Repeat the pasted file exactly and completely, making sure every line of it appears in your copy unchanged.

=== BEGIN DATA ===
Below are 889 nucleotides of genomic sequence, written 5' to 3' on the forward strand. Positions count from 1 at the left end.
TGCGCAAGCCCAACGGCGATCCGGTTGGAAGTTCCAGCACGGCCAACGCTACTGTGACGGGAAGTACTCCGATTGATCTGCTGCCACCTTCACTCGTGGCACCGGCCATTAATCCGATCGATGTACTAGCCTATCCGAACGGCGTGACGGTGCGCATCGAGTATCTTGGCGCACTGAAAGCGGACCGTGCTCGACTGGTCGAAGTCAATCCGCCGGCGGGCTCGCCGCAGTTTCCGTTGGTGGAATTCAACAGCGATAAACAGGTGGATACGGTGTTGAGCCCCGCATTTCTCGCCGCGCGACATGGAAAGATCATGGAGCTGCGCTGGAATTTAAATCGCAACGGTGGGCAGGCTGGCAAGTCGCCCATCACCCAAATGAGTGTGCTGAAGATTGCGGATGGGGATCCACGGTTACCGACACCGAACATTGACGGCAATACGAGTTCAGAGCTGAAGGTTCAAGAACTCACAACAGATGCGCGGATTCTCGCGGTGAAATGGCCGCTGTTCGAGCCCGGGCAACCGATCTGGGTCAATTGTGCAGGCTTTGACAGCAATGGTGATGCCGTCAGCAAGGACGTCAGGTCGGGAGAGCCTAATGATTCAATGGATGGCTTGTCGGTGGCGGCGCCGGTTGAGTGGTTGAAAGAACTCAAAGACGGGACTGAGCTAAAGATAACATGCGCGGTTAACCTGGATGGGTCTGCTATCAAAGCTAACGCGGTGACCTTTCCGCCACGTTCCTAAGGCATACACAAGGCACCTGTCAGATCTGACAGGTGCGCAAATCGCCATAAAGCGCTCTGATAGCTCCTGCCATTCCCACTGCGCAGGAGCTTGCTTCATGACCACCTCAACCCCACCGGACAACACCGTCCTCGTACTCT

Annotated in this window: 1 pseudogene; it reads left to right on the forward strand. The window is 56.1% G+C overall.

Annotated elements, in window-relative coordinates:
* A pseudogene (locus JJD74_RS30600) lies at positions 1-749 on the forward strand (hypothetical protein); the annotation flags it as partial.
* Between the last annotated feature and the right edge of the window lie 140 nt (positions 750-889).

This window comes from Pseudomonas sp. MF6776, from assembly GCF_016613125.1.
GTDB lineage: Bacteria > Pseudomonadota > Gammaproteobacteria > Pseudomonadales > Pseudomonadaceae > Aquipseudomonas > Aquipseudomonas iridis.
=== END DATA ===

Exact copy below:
Below are 889 nucleotides of genomic sequence, written 5' to 3' on the forward strand. Positions count from 1 at the left end.
TGCGCAAGCCCAACGGCGATCCGGTTGGAAGTTCCAGCACGGCCAACGCTACTGTGACGGGAAGTACTCCGATTGATCTGCTGCCACCTTCACTCGTGGCACCGGCCATTAATCCGATCGATGTACTAGCCTATCCGAACGGCGTGACGGTGCGCATCGAGTATCTTGGCGCACTGAAAGCGGACCGTGCTCGACTGGTCGAAGTCAATCCGCCGGCGGGCTCGCCGCAGTTTCCGTTGGTGGAATTCAACAGCGATAAACAGGTGGATACGGTGTTGAGCCCCGCATTTCTCGCCGCGCGACATGGAAAGATCATGGAGCTGCGCTGGAATTTAAATCGCAACGGTGGGCAGGCTGGCAAGTCGCCCATCACCCAAATGAGTGTGCTGAAGATTGCGGATGGGGATCCACGGTTACCGACACCGAACATTGACGGCAATACGAGTTCAGAGCTGAAGGTTCAAGAACTCACAACAGATGCGCGGATTCTCGCGGTGAAATGGCCGCTGTTCGAGCCCGGGCAACCGATCTGGGTCAATTGTGCAGGCTTTGACAGCAATGGTGATGCCGTCAGCAAGGACGTCAGGTCGGGAGAGCCTAATGATTCAATGGATGGCTTGTCGGTGGCGGCGCCGGTTGAGTGGTTGAAAGAACTCAAAGACGGGACTGAGCTAAAGATAACATGCGCGGTTAACCTGGATGGGTCTGCTATCAAAGCTAACGCGGTGACCTTTCCGCCACGTTCCTAAGGCATACACAAGGCACCTGTCAGATCTGACAGGTGCGCAAATCGCCATAAAGCGCTCTGATAGCTCCTGCCATTCCCACTGCGCAGGAGCTTGCTTCATGACCACCTCAACCCCACCGGACAACACCGTCCTCGTACTCT

Annotated in this window: 1 pseudogene; it reads left to right on the forward strand. The window is 56.1% G+C overall.

Annotated elements, in window-relative coordinates:
* A pseudogene (locus JJD74_RS30600) lies at positions 1-749 on the forward strand (hypothetical protein); the annotation flags it as partial.
* Between the last annotated feature and the right edge of the window lie 140 nt (positions 750-889).

This window comes from Pseudomonas sp. MF6776, from assembly GCF_016613125.1.
GTDB lineage: Bacteria > Pseudomonadota > Gammaproteobacteria > Pseudomonadales > Pseudomonadaceae > Aquipseudomonas > Aquipseudomonas iridis.